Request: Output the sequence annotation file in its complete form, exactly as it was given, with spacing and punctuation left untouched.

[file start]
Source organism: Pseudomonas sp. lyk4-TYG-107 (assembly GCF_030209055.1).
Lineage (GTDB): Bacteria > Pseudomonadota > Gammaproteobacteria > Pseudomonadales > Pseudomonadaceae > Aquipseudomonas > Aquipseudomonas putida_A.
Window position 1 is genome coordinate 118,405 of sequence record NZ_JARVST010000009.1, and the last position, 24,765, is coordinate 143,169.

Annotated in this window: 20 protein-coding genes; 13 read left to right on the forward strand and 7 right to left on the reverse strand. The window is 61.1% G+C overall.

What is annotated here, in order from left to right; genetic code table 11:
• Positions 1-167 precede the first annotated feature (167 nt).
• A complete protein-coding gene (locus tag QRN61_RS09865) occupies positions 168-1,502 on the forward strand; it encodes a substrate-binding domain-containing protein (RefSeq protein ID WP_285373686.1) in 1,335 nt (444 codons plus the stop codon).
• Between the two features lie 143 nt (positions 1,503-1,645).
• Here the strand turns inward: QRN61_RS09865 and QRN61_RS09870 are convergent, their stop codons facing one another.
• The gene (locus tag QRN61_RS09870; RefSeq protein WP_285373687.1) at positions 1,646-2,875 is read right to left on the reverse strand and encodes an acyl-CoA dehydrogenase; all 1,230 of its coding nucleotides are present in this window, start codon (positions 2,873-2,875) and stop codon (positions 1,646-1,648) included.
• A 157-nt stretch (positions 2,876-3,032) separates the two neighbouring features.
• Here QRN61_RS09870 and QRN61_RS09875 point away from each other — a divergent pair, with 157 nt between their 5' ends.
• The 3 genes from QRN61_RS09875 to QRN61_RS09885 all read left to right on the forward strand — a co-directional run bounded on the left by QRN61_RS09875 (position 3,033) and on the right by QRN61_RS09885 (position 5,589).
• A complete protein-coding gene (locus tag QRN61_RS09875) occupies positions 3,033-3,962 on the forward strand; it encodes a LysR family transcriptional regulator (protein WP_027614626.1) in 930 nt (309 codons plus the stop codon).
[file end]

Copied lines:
Source organism: Pseudomonas sp. lyk4-TYG-107 (assembly GCF_030209055.1).
Lineage (GTDB): Bacteria > Pseudomonadota > Gammaproteobacteria > Pseudomonadales > Pseudomonadaceae > Aquipseudomonas > Aquipseudomonas putida_A.
Window position 1 is genome coordinate 118,405 of sequence record NZ_JARVST010000009.1, and the last position, 24,765, is coordinate 143,169.

Annotated in this window: 20 protein-coding genes; 13 read left to right on the forward strand and 7 right to left on the reverse strand. The window is 61.1% G+C overall.

What is annotated here, in order from left to right; genetic code table 11:
• Positions 1-167 precede the first annotated feature (167 nt).
• A complete protein-coding gene (locus tag QRN61_RS09865) occupies positions 168-1,502 on the forward strand; it encodes a substrate-binding domain-containing protein (RefSeq protein ID WP_285373686.1) in 1,335 nt (444 codons plus the stop codon).
• Between the two features lie 143 nt (positions 1,503-1,645).
• Here the strand turns inward: QRN61_RS09865 and QRN61_RS09870 are convergent, their stop codons facing one another.
• The gene (locus tag QRN61_RS09870; RefSeq protein WP_285373687.1) at positions 1,646-2,875 is read right to left on the reverse strand and encodes an acyl-CoA dehydrogenase; all 1,230 of its coding nucleotides are present in this window, start codon (positions 2,873-2,875) and stop codon (positions 1,646-1,648) included.
• A 157-nt stretch (positions 2,876-3,032) separates the two neighbouring features.
• Here QRN61_RS09870 and QRN61_RS09875 point away from each other — a divergent pair, with 157 nt between their 5' ends.
• The 3 genes from QRN61_RS09875 to QRN61_RS09885 all read left to right on the forward strand — a co-directional run bounded on the left by QRN61_RS09875 (position 3,033) and on the right by QRN61_RS09885 (position 5,589).
• A complete protein-coding gene (locus tag QRN61_RS09875) occupies positions 3,033-3,962 on the forward strand; it encodes a LysR family transcriptional regulator (protein WP_027614626.1) in 930 nt (309 codons plus the stop codon).